Greece and the Euro about to Erupt

The new government in Greece is staring down the European Union over the money they owe.

eu greece

What happens when a debtor can’t pay and owns no assets that would cover the debt? Typically, the debtor should go bankrupt. That can be bad for him but it can also be bad for his creditors. After all, the way that people with money try to stay ahead of inflation is by loaning that money out so that they get some interest. If my net worth on paper looks significant only because it is believed that I will be paid back with interest on the loans I have made, then I am going to fear any public acknowledgment that my debtor cannot pay back my money.

Thus, Greece is now holding Europe between two undesirable options. They can either let Greece default and admit that none of the loans made to Greece will ever be secure. Or they can continue to loan Greece money even though they can’t pay it back.

[See also, “So What Happens When Southern Europe ‘Boils Over’?]

The voters in Greece got tired of having austerity imposed on them by other countries. They voted in a regime that would side with their nation over against the rest of Europe. Reuters now reports on the showdown: “Greek finance minister says euro will collapse if Greece exit.”

Greece’s new leftist government is trying to re-negotiate its debt repayments and has begun to roll back austerity policies agreed with its international creditors.

In an interview with Italian state television network RAI, Varoufakis said Greece’s debt problems must be solved as part of a rejection of austerity policies for the euro zone as a whole. He called for a massive “new deal” investment program funded by the European Investment Bank.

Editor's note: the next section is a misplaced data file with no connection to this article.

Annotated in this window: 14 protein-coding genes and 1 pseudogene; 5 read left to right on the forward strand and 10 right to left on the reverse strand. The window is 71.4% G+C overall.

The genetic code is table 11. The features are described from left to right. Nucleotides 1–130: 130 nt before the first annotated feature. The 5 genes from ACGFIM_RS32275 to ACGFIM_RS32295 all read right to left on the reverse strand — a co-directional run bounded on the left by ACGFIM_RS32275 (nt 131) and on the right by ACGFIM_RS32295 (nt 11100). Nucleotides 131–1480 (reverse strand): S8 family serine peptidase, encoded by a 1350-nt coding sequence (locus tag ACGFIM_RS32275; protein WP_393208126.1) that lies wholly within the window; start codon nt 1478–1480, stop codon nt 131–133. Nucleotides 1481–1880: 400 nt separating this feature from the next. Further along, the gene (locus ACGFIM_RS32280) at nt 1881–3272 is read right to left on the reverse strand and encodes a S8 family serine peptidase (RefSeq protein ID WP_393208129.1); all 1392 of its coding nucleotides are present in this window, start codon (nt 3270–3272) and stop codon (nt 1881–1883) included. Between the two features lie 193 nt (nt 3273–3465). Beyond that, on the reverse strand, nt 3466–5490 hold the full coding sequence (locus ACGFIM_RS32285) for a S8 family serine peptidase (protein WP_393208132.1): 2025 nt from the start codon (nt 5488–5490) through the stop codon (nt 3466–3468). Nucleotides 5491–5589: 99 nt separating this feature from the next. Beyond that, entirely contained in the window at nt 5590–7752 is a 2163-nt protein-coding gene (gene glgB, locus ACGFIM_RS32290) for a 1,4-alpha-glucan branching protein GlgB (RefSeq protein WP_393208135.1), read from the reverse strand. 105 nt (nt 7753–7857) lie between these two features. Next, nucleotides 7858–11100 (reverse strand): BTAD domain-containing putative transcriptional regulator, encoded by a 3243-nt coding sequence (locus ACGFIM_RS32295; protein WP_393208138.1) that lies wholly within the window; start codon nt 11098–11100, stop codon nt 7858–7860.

“The euro is fragile, it’s like building a castle of cards, if you take out the Greek card the others will collapse.” Varoufakis said according to an Italian transcript of the interview released by RAI ahead of broadcast.

The euro zone faces a risk of fragmentation and “de-construction” unless it faces up to the fact that Greece, and not only Greece, is unable to pay back its debt under the current terms, Varoufakis said.

“I would warn anyone who is considering strategically amputating Greece from Europe because this is very dangerous,” he said. “Who will be next after us? Portugal? What will happen when Italy discovers it is impossible to remain inside the straitjacket of austerity?”

It is too bad that these newly elected leaders of Greece don’t simply leave the European Union rather than trying to maintain their position in that country. But either way it doesn’t matter. As economic blogger Mish stated recently, “What cannot be paid back won’t.” A debt that cannot be repaid will not be repaid.

What will be the economic consequences? I am sure they will be felt on both sides of the Atlantic. Debt leads to poverty. Sounds like we are about to get a lesson in Tea Party reality.